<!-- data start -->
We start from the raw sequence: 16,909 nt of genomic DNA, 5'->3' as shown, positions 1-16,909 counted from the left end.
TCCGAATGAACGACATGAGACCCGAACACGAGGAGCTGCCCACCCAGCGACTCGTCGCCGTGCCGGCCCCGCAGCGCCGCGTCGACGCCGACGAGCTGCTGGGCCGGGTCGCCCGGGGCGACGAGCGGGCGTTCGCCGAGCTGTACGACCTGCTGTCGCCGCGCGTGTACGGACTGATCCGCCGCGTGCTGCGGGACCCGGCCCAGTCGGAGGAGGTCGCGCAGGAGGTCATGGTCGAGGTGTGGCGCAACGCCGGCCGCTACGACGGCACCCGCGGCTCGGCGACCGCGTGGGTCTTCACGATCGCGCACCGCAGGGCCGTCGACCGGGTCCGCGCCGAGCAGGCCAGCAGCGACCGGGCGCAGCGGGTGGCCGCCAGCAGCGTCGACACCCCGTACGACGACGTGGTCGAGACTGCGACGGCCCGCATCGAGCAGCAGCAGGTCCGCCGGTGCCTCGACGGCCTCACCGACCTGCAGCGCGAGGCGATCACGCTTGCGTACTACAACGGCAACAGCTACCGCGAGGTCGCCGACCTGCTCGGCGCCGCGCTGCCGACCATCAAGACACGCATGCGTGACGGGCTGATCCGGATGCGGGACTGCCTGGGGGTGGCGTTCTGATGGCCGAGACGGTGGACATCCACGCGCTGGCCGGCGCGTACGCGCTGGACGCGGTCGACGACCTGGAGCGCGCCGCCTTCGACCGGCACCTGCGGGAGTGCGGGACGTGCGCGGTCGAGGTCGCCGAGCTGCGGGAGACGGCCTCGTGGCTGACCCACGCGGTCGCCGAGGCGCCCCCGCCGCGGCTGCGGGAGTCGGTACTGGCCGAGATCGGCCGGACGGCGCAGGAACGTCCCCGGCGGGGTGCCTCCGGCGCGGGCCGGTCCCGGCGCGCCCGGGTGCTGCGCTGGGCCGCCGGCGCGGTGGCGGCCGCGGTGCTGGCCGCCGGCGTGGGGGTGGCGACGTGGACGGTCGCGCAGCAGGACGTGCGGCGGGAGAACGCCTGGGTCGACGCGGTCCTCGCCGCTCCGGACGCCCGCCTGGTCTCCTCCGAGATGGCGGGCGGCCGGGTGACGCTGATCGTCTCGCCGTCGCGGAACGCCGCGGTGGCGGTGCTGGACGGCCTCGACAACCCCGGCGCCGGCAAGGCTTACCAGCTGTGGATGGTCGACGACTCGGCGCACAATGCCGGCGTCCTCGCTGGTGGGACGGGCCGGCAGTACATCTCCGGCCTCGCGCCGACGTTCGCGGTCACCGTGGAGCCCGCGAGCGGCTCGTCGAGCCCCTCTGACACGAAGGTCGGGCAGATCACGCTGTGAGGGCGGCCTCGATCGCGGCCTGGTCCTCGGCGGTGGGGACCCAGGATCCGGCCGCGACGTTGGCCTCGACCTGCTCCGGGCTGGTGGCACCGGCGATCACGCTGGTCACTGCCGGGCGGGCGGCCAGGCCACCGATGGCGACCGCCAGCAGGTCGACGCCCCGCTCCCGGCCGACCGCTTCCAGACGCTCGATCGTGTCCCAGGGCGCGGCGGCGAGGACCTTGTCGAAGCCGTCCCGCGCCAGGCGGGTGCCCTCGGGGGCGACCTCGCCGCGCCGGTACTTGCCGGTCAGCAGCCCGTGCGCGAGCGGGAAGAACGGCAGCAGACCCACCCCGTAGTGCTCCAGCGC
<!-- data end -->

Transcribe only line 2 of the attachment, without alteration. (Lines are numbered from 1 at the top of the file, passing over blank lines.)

TCCGAATGAACGACATGAGACCCGAACACGAGGAGCTGCCCACCCAGCGACTCGTCGCCGTGCCGGCCCCGCAGCGCCGCGTCGACGCCGACGAGCTGCTGGGCCGGGTCGCCCGGGGCGACGAGCGGGCGTTCGCCGAGCTGTACGACCTGCTGTCGCCGCGCGTGTACGGACTGATCCGCCGCGTGCTGCGGGACCCGGCCCAGTCGGAGGAGGTCGCGCAGGAGGTCATGGTCGAGGTGTGGCGCAACGCCGGCCGCTACGACGGCACCCGCGGCTCGGCGACCGCGTGGGTCTTCACGATCGCGCACCGCAGGGCCGTCGACCGGGTCCGCGCCGAGCAGGCCAGCAGCGACCGGGCGCAGCGGGTGGCCGCCAGCAGCGTCGACACCCCGTACGACGACGTGGTCGAGACTGCGACGGCCCGCATCGAGCAGCAGCAGGTCCGCCGGTGCCTCGACGGCCTCACCGACCTGCAGCGCGAGGCGATCACGCTTGCGTACTACAACGGCAACAGCTACCGCGAGGTCGCCGACCTGCTCGGCGCCGCGCTGCCGACCATCAAGACACGCATGCGTGACGGGCTGATCCGGATGCGGGACTGCCTGGGGGTGGCGTTCTGATGGCCGAGACGGTGGACATCCACGCGCTGGCCGGCGCGTACGCGCTGGACGCGGTCGACGACCTGGAGCGCGCCGCCTTCGACCGGCACCTGCGGGAGTGCGGGACGTGCGCGGTCGAGGTCGCCGAGCTGCGGGAGACGGCCTCGTGGCTGACCCACGCGGTCGCCGAGGCGCCCCCGCCGCGGCTGCGGGAGTCGGTACTGGCCGAGATCGGCCGGACGGCGCAGGAACGTCCCCGGCGGGGTGCCTCCGGCGCGGGCCGGTCCCGGCGCGCCCGGGTGCTGCGCTGGGCCGCCGGCGCGGTGGCGGCCGCGGTGCTGGCCGCCGGCGTGGGGGTGGCGACGTGGACGGTCGCGCAGCAGGACGTGCGGCGGGAGAACGCCTGGGTCGACGCGGTCCTCGCCGCTCCGGACGCCCGCCTGGTCTCCTCCGAGATGGCGGGCGGCCGGGTGACGCTGATCGTCTCGCCGTCGCGGAACGCCGCGGTGGCGGTGCTGGACGGCCTCGACAACCCCGGCGCCGGCAAGGCTTACCAGCTGTGGATGGTCGACGACTCGGCGCACAATGCCGGCGTCCTCGCTGGTGGGACGGGCCGGCAGTACATCTCCGGCCTCGCGCCGACGTTCGCGGTCACCGTGGAGCCCGCGAGCGGCTCGTCGAGCCCCTCTGACACGAAGGTCGGGCAGATCACGCTGTGAGGGCGGCCTCGATCGCGGCCTGGTCCTCGGCGGTGGGGACCCAGGATCCGGCCGCGACGTTGGCCTCGACCTGCTCCGGGCTGGTGGCACCGGCGATCACGCTGGTCACTGCCGGGCGGGCGGCCAGGCCACCGATGGCGACCGCCAGCAGGTCGACGCCCCGCTCCCGGCCGACCGCTTCCAGACGCTCGATCGTGTCCCAGGGCGCGGCGGCGAGGACCTTGTCGAAGCCGTCCCGCGCCAGGCGGGTGCCCTCGGGGGCGACCTCGCCGCGCCGGTACTTGCCGGTCAGCAGCCCGTGCGCGAGCGGGAAGAACGGCAGCAGACCCACCCCGTAGTGCTCCAGCGC